Inspiring Young Readers

posted on 30 Jan 2020

Boundless Sky by Amanda Addison & Manuela Adreani

Author-artist Amanda Addison has teamed-up with Italian illustrator, Manuela Adreani to create a beautiful and lyrical tale of migration.

It’s always astonished me that tiny birds spend so much of their life making perilous and seemingly unbelievable journeys of migration from north to south and back again, following their age-old instincts to move with the seasons in search of warmth and food. The birds acknowledge no countries, no boundaries and no politics – they make their way to safety and to places they can thrive because that’s what life demands.

For human beings however, migration is a whole other issue. The journey to safety for people is often much more contested and resented and the freedom to find sanctuary is hedged around with barriers of all kinds -  practical and political.

In this book Addison and Adreani bring together the story of Bird and of Leila who, in their different ways, have to make the journey of migration just to survive and thrive. As autumn rolls around, Bird heads from the shores of the UK, flying south to the shoreline of North Africa, across the Sahara desert where the young girl, Leila offers Bird the life-giving water it needs to continue its journey to the more verdant grasslands of South Africa.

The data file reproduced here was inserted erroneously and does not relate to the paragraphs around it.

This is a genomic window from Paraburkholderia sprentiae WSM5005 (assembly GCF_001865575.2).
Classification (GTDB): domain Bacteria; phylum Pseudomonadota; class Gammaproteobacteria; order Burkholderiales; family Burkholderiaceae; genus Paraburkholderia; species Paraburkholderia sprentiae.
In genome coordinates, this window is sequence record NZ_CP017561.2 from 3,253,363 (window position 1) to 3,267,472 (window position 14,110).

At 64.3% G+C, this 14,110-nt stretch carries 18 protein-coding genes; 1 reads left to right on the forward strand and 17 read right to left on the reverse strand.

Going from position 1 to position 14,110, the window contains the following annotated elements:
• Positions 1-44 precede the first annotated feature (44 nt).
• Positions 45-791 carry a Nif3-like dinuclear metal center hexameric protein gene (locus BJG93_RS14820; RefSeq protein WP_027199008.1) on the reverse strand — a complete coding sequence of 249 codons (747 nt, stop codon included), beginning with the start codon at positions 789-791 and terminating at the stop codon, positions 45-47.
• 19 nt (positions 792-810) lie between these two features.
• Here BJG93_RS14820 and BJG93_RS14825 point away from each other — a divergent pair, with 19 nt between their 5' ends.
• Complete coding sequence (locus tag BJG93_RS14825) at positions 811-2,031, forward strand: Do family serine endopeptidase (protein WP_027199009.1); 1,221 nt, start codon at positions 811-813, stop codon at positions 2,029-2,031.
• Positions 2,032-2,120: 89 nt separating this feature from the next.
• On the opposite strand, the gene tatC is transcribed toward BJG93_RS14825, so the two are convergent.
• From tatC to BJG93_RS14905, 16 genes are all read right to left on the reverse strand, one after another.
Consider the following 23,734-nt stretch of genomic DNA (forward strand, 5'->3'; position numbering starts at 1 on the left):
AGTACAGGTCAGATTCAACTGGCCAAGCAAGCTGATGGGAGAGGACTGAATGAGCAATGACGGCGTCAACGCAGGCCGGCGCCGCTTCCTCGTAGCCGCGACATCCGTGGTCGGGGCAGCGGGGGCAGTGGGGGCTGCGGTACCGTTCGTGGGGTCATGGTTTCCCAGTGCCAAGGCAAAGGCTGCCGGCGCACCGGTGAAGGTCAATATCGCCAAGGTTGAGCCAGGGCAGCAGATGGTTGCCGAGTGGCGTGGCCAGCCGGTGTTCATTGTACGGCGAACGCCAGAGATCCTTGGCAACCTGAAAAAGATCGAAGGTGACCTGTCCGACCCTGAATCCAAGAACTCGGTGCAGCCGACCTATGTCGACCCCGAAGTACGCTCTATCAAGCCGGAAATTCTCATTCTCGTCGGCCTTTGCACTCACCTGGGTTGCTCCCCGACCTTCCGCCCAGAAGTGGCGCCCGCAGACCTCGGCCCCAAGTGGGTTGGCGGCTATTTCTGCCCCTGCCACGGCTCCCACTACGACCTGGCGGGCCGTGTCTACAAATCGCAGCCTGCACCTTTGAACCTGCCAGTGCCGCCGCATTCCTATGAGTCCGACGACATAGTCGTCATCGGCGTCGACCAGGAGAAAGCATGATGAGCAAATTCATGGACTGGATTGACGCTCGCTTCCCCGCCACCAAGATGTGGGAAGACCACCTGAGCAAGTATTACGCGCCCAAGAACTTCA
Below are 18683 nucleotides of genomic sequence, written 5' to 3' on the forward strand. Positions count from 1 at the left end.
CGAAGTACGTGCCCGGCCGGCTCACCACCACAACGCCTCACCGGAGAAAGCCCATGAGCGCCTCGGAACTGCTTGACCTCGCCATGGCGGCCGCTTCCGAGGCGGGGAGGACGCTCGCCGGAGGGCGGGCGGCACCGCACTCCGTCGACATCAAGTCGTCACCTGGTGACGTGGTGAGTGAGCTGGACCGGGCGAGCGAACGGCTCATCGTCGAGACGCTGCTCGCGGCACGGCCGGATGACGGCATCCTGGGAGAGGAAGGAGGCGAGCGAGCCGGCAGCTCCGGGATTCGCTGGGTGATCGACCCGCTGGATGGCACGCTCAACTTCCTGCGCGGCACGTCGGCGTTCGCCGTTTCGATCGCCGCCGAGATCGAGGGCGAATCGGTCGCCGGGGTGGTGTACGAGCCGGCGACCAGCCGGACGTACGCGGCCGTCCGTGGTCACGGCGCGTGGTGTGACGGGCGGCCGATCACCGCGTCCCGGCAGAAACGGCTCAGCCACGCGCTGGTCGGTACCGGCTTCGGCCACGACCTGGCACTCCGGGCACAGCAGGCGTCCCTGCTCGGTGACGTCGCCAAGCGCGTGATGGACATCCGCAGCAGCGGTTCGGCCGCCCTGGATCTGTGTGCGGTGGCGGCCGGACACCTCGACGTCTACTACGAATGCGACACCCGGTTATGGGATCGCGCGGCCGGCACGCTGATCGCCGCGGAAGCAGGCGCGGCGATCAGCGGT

But soon the African summer is ending and Bird must make his way back north – once again crossing the ever dangerous desert. But this time Bird discovers that his friend Leila is no longer there to help him because she too has been forced to make the perilous journey across the angry sea looking for safety and sanctuary.

Exhausted, Bird eventually finds his way back to Britain and to his amazement he finds himself reunited with his friend Leila!

This is a delicate and touching little tale that packs its powerful message inside a velvet glove. There have been several books of late designed for younger readers that tries to explain the whole migration issue in ways that can be understood at both an intellectual and emotion level. It’s quite hard to find new and different ways to tell the story but this offering manages to do that in a way that avoids preaching or emotional cliché.

The quality of the illustration plays a huge part in the success of the book and the publisher Lantana has done author and illustrator proud with the quality of the production.

Do yourselves a favour – go to their website and order a copy now.


Terry Potter

January 2020

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